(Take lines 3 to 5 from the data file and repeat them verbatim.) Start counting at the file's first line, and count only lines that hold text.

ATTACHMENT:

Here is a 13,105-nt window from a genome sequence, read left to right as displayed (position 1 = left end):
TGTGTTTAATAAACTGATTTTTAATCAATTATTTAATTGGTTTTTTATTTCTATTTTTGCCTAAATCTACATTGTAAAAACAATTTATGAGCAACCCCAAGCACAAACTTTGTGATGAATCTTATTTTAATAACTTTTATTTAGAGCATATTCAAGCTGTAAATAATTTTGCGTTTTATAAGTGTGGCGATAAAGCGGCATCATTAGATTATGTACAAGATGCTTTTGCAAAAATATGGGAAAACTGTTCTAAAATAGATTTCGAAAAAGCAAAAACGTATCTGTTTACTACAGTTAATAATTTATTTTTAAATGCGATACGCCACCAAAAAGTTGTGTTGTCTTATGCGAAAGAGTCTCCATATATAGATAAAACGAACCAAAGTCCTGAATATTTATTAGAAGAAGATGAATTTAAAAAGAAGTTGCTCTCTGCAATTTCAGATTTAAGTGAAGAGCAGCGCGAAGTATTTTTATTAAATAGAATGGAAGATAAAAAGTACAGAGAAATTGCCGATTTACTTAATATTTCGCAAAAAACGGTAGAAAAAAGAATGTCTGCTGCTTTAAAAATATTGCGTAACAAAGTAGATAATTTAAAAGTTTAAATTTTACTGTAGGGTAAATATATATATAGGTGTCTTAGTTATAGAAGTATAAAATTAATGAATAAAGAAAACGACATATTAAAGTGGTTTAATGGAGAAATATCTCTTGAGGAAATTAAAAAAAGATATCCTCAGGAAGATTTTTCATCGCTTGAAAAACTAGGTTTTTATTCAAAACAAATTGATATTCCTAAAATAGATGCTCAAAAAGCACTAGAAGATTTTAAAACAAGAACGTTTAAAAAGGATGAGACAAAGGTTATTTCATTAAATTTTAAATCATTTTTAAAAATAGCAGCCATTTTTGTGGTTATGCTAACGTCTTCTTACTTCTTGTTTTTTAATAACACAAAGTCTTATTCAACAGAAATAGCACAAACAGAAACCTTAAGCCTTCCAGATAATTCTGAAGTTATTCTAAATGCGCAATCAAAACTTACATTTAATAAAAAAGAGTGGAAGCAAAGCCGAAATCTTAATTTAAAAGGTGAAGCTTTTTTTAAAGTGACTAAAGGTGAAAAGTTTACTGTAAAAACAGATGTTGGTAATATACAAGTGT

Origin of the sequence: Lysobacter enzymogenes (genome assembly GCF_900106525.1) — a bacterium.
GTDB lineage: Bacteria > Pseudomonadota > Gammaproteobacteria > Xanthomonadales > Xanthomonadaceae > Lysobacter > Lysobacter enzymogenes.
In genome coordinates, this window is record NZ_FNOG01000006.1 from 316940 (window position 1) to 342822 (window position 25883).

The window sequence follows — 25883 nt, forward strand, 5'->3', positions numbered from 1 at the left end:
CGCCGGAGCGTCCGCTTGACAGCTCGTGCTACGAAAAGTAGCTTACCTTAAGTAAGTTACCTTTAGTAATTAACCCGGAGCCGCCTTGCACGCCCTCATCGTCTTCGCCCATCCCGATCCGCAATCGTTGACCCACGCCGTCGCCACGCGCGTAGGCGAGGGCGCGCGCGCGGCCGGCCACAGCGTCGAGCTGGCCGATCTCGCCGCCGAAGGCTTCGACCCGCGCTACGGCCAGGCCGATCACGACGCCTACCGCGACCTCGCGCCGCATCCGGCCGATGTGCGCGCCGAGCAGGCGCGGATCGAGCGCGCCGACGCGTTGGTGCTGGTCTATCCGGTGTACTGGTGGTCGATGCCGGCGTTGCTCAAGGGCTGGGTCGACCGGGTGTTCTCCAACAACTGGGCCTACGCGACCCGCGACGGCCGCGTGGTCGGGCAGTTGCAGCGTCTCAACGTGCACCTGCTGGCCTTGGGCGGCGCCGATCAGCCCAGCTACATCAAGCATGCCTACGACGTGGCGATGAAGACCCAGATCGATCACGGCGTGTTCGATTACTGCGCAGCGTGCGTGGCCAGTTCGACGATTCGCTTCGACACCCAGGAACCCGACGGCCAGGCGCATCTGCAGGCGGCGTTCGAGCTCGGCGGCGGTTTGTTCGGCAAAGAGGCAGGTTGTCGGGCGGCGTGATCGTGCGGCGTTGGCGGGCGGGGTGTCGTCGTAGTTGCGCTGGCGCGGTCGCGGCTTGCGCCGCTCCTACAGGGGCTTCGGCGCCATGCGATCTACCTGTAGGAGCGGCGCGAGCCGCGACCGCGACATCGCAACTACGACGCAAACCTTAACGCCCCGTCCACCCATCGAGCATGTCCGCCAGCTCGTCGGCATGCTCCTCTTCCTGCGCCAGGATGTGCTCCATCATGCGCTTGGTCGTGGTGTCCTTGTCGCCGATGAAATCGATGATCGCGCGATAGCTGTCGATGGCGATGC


Origin of the sequence: Lysobacter enzymogenes (genome assembly GCF_900106525.1) — a bacterium.
GTDB lineage: Bacteria > Pseudomonadota > Gammaproteobacteria > Xanthomonadales > Xanthomonadaceae > Lysobacter > Lysobacter enzymogenes.
In genome coordinates, this window is record NZ_FNOG01000006.1 from 316940 (window position 1) to 342822 (window position 25883).